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Articles Home » Music Talk » 'The Struggle' Is Real Interview With John Grell Of WINTERKAT By Nina McCarthy
'The Struggle' Is Real Interview With John Grell Of WINTERKAT By Nina McCarthy

Interview With John Grell Of WINTERKAT

By Nina McCarthy

Boston Rock Radio

 

 

In the mid 1980s San Antonio, TX was unquestionably one of North America's hottest metal cities, boasting the likes of Heather Leather, Wyzard, the infamous S.A. Slayer and hometown heroes WINTERKAT.​ ​

Sixteen year old Liquid Sky guitar prodigyJonathan Grell jumped ship and along with vocalist Ric Swanson, keyboardist Jamie Vallejo, bassist Chris Watkins and drummer Tim Saunders recorded WINTERKAT's debut 5 track EP. 1988 saw the release of The Struggle from the quintet, an album that garnered rave reviews from across the globe and positioned them as potential major league contenders.​ As we all know, the music business isn't all that it's cracked up to be and those that are the most deserving often miss that brass ring.​ Such was the case with WINTERKAT and The Struggle became a highly sought after cult classic.​ ​

In 2019 ​The Struggle was​ reissued through 20th Century Music / Vanity Music Group, with the label adding four bonus tracks to the recording. And a year after that release, the band decided they wanted the album to be available in digital format so​ it's now available on nearly three dozen digital platforms across the globe, including iTunes, Spotify​ and more.​** ​

Thanks to John Grell for talking to Boston Rock Radio, reminiscing about the past and what the future holds.

 

 

You joined your first band, Liquid Sky, at the age of 16. What advice would you NOW give your 16 year old self?

I think what a dream it would be knowing everything we know now and going back to the beginning again. I think I would focus more on band unity and trying to keep bands together for longer periods of time. Bands have difficulty staying together. The chemistry inside the band is important. Sometimes when you have chemistry, the emotions are hot too and it’s challenging. I would definitely focus on that if I was going back to 16.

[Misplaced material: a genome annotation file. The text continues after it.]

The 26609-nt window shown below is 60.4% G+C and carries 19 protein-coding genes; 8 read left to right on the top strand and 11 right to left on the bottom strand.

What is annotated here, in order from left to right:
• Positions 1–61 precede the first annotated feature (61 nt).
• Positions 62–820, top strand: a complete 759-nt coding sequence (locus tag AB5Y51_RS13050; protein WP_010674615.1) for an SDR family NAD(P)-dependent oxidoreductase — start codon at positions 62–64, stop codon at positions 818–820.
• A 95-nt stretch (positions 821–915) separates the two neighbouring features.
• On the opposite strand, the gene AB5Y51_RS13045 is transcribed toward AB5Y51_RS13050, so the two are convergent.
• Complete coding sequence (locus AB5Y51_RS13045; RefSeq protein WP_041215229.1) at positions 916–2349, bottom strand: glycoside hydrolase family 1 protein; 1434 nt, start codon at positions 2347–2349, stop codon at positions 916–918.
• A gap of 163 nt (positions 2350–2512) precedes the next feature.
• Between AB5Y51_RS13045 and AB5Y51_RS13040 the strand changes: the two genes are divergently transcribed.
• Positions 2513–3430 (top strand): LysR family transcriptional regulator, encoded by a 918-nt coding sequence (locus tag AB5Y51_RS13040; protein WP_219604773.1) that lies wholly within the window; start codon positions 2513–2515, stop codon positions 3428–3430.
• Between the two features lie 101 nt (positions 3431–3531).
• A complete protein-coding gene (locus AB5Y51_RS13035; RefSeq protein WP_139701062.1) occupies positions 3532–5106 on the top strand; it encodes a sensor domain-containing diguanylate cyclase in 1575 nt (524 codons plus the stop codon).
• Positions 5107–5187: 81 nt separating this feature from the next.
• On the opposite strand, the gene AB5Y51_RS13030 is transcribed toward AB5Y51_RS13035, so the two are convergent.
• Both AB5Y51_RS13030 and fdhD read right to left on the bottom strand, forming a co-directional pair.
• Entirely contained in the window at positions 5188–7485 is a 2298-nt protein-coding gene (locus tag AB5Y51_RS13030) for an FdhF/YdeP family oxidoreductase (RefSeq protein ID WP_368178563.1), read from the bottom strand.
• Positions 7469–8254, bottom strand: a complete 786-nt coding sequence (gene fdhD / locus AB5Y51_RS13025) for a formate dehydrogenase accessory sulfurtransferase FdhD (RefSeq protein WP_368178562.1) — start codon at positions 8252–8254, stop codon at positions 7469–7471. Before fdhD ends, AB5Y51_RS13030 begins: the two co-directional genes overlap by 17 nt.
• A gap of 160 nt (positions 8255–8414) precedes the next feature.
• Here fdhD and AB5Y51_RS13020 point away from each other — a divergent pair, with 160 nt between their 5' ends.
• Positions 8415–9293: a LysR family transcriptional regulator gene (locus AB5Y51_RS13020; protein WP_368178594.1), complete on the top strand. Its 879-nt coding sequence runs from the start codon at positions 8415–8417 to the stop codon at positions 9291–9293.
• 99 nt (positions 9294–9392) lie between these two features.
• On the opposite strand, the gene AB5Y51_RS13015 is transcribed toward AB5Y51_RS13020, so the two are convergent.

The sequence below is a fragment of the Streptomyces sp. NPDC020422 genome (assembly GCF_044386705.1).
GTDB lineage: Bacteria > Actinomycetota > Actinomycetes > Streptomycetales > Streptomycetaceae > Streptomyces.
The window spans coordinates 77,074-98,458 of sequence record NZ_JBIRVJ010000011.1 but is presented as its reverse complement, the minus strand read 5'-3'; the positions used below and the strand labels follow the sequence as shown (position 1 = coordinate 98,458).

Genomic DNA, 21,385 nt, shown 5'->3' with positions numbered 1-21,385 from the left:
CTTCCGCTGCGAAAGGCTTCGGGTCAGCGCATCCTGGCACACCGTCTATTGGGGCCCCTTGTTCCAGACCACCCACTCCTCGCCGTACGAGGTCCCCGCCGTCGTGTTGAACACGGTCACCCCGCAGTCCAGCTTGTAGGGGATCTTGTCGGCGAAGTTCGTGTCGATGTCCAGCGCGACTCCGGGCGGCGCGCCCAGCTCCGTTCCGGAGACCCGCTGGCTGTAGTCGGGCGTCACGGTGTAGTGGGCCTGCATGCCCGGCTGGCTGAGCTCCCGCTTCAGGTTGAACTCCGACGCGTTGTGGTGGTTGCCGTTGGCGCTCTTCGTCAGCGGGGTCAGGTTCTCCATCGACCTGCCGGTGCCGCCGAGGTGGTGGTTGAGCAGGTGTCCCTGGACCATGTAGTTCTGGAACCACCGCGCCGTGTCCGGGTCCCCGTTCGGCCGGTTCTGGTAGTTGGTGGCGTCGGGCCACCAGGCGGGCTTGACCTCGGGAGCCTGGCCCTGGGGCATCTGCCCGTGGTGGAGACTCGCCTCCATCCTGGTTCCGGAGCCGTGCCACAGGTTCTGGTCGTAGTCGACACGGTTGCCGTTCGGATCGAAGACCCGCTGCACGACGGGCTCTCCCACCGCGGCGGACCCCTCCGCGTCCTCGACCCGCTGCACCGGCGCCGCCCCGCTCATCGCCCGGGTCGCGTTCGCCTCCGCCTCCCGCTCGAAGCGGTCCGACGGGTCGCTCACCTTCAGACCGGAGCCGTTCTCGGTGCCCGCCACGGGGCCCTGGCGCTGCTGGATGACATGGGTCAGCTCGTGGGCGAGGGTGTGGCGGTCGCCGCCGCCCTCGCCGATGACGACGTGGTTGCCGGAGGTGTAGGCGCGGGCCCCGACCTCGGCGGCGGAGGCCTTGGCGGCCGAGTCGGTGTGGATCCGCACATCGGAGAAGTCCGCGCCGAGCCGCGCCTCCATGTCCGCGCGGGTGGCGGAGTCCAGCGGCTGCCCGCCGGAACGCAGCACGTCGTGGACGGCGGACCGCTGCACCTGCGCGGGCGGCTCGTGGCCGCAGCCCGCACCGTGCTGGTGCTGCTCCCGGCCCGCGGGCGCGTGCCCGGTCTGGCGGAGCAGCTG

For those unfamiliar (or too young) to know...can you give us a picture of the music scene in the San Antonio, Texas area during the mid to late 80’s?

It was very active. Multiple bands came out of that area from that scene, going onto the national and international stage. It was a very vibrant music scene with many venues to play and a lot of bands. Also, bands were getting local airplay, like we were on 99.5 KISS and on KROCK, so the radio stations were very involved in promoting some of the bands and helping them to get started as well.

 

That’s one of the things we pride ourselves on at Boston Rock Radio. We play and cover the up and coming bands from the local scenes along with all the mainstream rock and metal.  I think that’s so important for these bands to be heard.

Yes, absolutely.

 

Back to the late 80’s...unfortunately for rock during that time in history punk, hardcore, and metal was at it’s height. In fact by 1990, only 2 of the 6 dominant American record companies were headquartered in the US. Do you think these factors had anything to do with the fact that WINTERKAT was never able to capitalize on the momentum during that time?

I think WINTERKAT was just a little bit obscure to the straight heavy metal scene. WINTERKAT was very progressive, now we have the label Prog Rock. We did write some more hard edge music that we recorded before we broke up, and we were able to get those tracks onto this CD that 20th Century Music released last year and now released on iTunes and all the online formats. It wasn’t the flavor of the day. It was a little different. It caught on in Europe. We had good reviews and people buying the record, which was vinyl at the time and cassette. We were receiving mail from people in Germany, Sweden, England, France, Belgium, Italy, Spain, and pretty much all over western Europe because people had picked up on some articles from magazines, like Kerrang! and Metal Forces, and started ordering the record, initially mail order. This resulted in Important Records/Relativity in New York picking it up and distributing it for us. In Europe we had distribution through Important but we never had mainstream distribution in the United States at that time. It just seemed that Prog Rock was more open in Europe. We were competing more in the US with heavy metal, so it was a little bit different. Not that we didn’t get heavy metal sometimes, but I don’t think I would describe us as a heavy metal band.